By Liza Fischer
Axis Health Systems
On April 30, President Barack Obama proclaimed May as National Mental Health Awareness Month. Obama called on citizens, government agencies, organizations, health-care providers and research institutions to raise mental-health awareness and continue helping Americans live longer, healthier lives.
With the president’s recent proclamation, and as legislators in Colorado prepare to wrangle over next year’s budget, there should be little disagreement about the need to shore up our mental-health services. Numbing tragedies last year in Aurora and Newtown had politicians on both sides of the aisle agreeing it was time to fix our depleted mental-health system.
Gaps in mental-health services have widened in recent years because many states have slashed more than $4.3 billion from mental-health budgets since 2009. The budget cuts have closed the doors to hundreds of treatment centers in dozens of states, including Colorado, in addition to forcing the layoffs of case managers and reduced subsidies for outpatient counseling, medications and family-support services.
Statistics report mental-health conditions in the United States are more prevalent than heart disease and cancer combined, and this year, 1 in 4 adults in the United States will suffer from a mental illness.
One cost-effective initiative is Mental Health First Aid. This evidence-based literacy program helps identify mental-health problems, connects people with care and safely de-escalates crisis situations if needed. MHFA training has already been delivered to more 100,000 Americans through a network of nearly 3,000 instructors. The training is intended for people from all walks of life, including educators, faith groups, law-enforcement officials or anyone interested in learning more about mental illness and addiction.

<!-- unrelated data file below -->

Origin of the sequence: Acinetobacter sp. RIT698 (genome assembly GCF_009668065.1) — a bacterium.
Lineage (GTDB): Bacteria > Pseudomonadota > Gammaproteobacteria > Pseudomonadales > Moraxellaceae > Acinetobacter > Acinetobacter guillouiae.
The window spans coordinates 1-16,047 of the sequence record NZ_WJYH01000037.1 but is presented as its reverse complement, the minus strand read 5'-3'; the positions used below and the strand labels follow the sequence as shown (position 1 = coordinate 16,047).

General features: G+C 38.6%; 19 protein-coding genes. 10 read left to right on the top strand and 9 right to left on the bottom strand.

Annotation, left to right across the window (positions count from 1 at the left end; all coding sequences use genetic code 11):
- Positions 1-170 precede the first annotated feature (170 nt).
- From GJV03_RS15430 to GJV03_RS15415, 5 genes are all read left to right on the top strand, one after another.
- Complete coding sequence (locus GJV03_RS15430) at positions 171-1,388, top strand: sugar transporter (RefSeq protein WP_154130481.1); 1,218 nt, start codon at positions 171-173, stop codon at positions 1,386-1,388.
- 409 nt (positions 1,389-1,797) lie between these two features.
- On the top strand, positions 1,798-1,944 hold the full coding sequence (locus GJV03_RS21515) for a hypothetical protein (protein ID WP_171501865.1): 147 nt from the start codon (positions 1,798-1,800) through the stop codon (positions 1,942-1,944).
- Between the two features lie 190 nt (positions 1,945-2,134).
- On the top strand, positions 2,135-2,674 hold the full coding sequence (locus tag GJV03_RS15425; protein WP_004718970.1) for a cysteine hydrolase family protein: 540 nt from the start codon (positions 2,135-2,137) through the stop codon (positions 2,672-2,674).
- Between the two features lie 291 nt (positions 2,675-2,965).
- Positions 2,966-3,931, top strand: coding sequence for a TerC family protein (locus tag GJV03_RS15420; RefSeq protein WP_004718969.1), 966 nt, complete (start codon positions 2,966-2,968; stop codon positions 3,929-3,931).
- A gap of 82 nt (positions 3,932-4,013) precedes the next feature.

Too often the stigma of seeking help prevents people who need treatment from getting the care they need in a timely fashion. MHFA is an important part of the solution because it gives people the skills to recognize mental-health disorders and get them help.
A recent study found that people trained in MHFA had greater confidence in helping others, a greater likelihood of advising people to seek professional help, improved concordance with health professionals about treatments and decreased stigmatizing attitudes.
Research shows that the sooner people get help for mental-health concerns, the more likely they are to have positive outcomes. That means that the more states do to keep their residents healthy and productive, the less money they will have to spend on long-term treatment programs.
Axis Health System believes in the promise of MHFA and has trained several hundred people over the last four years in our surrounding communities.
“I had no idea mental illnesses were so common; I now feel I have a better awareness and knowledge about mental illness and will be more comfortable talking about mental illness to my coworkers, friends and family,” said one MHFA participant.
For more information or to schedule training, please contact me and I will work with you to meet your training needs. I look forward to talking with you.
Liza Fischer is the clinical project coordinator for Axis Health System. She can be reached at (970) 335-2206 or firstname.lastname@example.org.